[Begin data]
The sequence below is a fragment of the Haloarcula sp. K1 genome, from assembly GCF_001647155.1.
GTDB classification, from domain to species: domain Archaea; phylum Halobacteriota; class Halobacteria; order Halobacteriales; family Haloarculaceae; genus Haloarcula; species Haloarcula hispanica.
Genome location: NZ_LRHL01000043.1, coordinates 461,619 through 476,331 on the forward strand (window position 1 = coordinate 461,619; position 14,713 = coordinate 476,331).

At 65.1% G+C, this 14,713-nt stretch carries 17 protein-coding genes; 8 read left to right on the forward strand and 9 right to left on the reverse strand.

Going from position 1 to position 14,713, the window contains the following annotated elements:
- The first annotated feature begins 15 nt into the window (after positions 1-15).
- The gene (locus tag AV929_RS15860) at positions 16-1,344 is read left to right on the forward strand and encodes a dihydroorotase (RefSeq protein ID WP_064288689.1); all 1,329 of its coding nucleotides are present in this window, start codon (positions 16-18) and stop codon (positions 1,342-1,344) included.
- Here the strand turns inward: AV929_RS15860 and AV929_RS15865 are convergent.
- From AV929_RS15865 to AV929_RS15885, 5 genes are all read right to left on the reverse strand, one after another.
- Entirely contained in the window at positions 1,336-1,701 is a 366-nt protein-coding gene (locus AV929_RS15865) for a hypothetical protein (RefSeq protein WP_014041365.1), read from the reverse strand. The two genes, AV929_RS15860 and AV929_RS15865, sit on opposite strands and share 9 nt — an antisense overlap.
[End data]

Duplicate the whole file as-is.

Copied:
The sequence below is a fragment of the Haloarcula sp. K1 genome, from assembly GCF_001647155.1.
GTDB classification, from domain to species: domain Archaea; phylum Halobacteriota; class Halobacteria; order Halobacteriales; family Haloarculaceae; genus Haloarcula; species Haloarcula hispanica.
Genome location: NZ_LRHL01000043.1, coordinates 461,619 through 476,331 on the forward strand (window position 1 = coordinate 461,619; position 14,713 = coordinate 476,331).

At 65.1% G+C, this 14,713-nt stretch carries 17 protein-coding genes; 8 read left to right on the forward strand and 9 right to left on the reverse strand.

Going from position 1 to position 14,713, the window contains the following annotated elements:
- The first annotated feature begins 15 nt into the window (after positions 1-15).
- The gene (locus tag AV929_RS15860) at positions 16-1,344 is read left to right on the forward strand and encodes a dihydroorotase (RefSeq protein ID WP_064288689.1); all 1,329 of its coding nucleotides are present in this window, start codon (positions 16-18) and stop codon (positions 1,342-1,344) included.
- Here the strand turns inward: AV929_RS15860 and AV929_RS15865 are convergent.
- From AV929_RS15865 to AV929_RS15885, 5 genes are all read right to left on the reverse strand, one after another.
- Entirely contained in the window at positions 1,336-1,701 is a 366-nt protein-coding gene (locus AV929_RS15865) for a hypothetical protein (RefSeq protein WP_014041365.1), read from the reverse strand. The two genes, AV929_RS15860 and AV929_RS15865, sit on opposite strands and share 9 nt — an antisense overlap.